FN: It gets down to being very much in touch with your process of whiskey making. When you do things like blending, whether it’s blending straight spirits or blending something that’s been finished in a unique cask, to me, a lot of it is being in touch with that process so that when you make that adjustment, you can assess the change that has occurred. This has become very critical when developing new products. It’s also set me on a journey to see what else is out there. I’m very curious. That’s what got me into blending, to begin with, my curiosity about the flavors of whiskey. Then the more I’ve gotten deeper into it, the more I see there’s a lot more flavor availability. You couple that with our consumers being very interested in that flavor and what is available in American whiskey. I think the time is right to continue to explore blending in American whiskey.
MG: In every field, one must master fundamentals before trying the tricky stuff. Does being an eighth-generation master distiller give you a frame of reference, a better foundation, a more refined palate?
FN: That’s true. But a lot of things go into it: having a good foundational knowledge of your process and mastering that understanding of grain and all the ingredients, all the way through to aging and finishing, whether that’s changing the proof at bottling strength or different casks. Being a master distiller is understanding the task at hand in using your abilities or the past references you do have to help guide to a better place.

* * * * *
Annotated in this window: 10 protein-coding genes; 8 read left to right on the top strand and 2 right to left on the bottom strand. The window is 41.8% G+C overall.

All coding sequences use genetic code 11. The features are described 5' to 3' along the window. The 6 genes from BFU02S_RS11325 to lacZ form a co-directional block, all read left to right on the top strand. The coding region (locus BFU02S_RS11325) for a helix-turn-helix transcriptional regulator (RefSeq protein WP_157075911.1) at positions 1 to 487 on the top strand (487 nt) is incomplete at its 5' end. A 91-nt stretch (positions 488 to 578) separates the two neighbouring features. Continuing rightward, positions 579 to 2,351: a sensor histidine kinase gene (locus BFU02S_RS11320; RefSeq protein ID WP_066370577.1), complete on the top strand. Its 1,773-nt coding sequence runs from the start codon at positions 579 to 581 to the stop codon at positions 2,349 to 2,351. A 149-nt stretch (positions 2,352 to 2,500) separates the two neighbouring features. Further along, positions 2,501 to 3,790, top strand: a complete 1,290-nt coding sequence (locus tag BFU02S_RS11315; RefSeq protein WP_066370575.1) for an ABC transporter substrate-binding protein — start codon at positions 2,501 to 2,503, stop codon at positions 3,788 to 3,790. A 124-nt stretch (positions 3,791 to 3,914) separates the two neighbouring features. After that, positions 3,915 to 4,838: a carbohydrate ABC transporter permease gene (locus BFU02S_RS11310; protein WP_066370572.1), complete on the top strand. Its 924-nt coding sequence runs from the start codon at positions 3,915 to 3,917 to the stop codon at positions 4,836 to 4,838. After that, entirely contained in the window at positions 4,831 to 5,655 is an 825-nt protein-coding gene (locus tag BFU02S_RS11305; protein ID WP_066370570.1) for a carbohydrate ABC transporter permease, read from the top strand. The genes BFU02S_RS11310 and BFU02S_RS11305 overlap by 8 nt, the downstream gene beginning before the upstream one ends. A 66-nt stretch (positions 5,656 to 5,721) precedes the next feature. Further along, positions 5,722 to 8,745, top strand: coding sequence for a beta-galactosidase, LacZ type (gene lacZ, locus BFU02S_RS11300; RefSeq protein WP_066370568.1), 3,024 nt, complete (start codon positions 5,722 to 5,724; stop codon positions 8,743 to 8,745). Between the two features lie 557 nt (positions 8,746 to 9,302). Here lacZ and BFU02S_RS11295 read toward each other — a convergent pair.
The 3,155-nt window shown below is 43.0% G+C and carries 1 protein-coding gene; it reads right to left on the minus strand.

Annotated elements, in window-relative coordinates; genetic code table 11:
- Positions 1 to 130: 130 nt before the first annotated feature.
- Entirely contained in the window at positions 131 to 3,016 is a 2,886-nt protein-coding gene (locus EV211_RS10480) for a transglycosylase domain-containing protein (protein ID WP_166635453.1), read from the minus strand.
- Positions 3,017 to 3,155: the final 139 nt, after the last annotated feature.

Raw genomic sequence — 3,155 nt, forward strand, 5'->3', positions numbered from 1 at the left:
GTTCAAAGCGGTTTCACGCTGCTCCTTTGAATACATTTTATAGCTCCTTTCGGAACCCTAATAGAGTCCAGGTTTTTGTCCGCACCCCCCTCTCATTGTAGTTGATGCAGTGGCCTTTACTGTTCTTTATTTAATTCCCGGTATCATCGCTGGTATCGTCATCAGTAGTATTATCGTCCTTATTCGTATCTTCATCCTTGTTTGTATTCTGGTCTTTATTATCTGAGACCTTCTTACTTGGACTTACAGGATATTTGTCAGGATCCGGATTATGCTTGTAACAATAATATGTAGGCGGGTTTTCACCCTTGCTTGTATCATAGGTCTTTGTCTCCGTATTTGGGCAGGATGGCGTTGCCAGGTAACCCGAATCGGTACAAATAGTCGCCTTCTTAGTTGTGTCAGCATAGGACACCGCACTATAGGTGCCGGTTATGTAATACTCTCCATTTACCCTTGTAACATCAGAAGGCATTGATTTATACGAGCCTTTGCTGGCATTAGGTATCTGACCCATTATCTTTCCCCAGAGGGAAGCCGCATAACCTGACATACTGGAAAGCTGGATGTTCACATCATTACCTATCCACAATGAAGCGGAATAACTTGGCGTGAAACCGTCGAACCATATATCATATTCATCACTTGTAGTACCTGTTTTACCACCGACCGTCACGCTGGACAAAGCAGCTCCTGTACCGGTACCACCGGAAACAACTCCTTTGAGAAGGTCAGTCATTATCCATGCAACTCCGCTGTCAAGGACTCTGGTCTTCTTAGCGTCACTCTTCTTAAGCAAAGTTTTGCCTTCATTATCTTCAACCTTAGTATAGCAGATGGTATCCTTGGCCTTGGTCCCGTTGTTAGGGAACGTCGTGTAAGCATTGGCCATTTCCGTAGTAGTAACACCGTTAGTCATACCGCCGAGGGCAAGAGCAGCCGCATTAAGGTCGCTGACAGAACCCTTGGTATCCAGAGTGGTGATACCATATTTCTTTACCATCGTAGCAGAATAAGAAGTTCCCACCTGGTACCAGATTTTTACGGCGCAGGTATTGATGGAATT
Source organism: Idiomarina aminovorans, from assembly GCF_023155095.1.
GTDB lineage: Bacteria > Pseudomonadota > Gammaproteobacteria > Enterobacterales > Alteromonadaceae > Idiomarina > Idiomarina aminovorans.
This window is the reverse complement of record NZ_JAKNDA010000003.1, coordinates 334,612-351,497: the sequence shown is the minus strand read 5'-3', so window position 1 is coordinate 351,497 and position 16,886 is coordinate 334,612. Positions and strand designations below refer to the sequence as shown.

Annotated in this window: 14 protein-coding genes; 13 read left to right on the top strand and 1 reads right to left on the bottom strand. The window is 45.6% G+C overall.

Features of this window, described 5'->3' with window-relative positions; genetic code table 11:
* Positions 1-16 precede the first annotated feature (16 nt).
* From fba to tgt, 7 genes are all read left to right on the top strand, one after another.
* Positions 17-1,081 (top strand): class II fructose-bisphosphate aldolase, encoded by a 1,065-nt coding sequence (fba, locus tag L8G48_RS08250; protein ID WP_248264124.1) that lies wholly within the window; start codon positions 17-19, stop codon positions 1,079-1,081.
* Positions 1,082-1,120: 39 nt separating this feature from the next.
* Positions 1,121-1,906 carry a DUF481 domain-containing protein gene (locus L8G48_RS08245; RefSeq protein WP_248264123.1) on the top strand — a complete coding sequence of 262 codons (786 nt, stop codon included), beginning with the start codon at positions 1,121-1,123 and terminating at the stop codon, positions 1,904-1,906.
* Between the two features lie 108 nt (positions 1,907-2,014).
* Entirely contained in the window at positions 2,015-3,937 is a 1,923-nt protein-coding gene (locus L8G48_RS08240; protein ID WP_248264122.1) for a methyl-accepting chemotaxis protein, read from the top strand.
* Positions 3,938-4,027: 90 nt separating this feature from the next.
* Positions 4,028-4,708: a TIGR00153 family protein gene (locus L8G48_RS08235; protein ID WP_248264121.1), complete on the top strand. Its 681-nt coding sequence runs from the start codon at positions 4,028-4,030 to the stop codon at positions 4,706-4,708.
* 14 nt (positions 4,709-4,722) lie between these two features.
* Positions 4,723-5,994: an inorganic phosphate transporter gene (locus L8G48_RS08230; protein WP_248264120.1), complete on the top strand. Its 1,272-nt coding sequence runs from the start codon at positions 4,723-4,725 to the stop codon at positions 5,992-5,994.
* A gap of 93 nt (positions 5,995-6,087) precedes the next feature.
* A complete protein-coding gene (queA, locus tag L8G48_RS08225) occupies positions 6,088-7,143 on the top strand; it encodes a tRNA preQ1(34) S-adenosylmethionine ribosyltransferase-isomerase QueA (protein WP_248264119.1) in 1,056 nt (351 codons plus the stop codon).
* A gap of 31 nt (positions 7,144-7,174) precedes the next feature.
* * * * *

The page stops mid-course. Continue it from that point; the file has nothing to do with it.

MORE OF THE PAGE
MG: What makes Kentucky bourbon better than the products from elsewhere? Is it geography, culture, or the people?
FN: One thing that makes it very different is the climate. We get a true four seasons that has a very good impact on whiskey. You’re talking about the penetration of the whiskey into the wood and then the opposite: the alcohol going back into the barrel. That in and out movement through the charred wood in the heat of the summer and in the cold of the winter—that is what gives that depth of taste we’re talking about that is super-premium bourbon. That’s what gets that depth and that character development over time. That’s probably the biggest thing.
Also, one thing that made Kentucky bourbon rise to prominence was limestone-filtered water, the pure water. That was very important in the early days. Today people probably use city water or reverse-osmosis water. We still use natural water to make all of our products. It’s very critical to our process.
MG: Is it important for the grain to come from a specific area?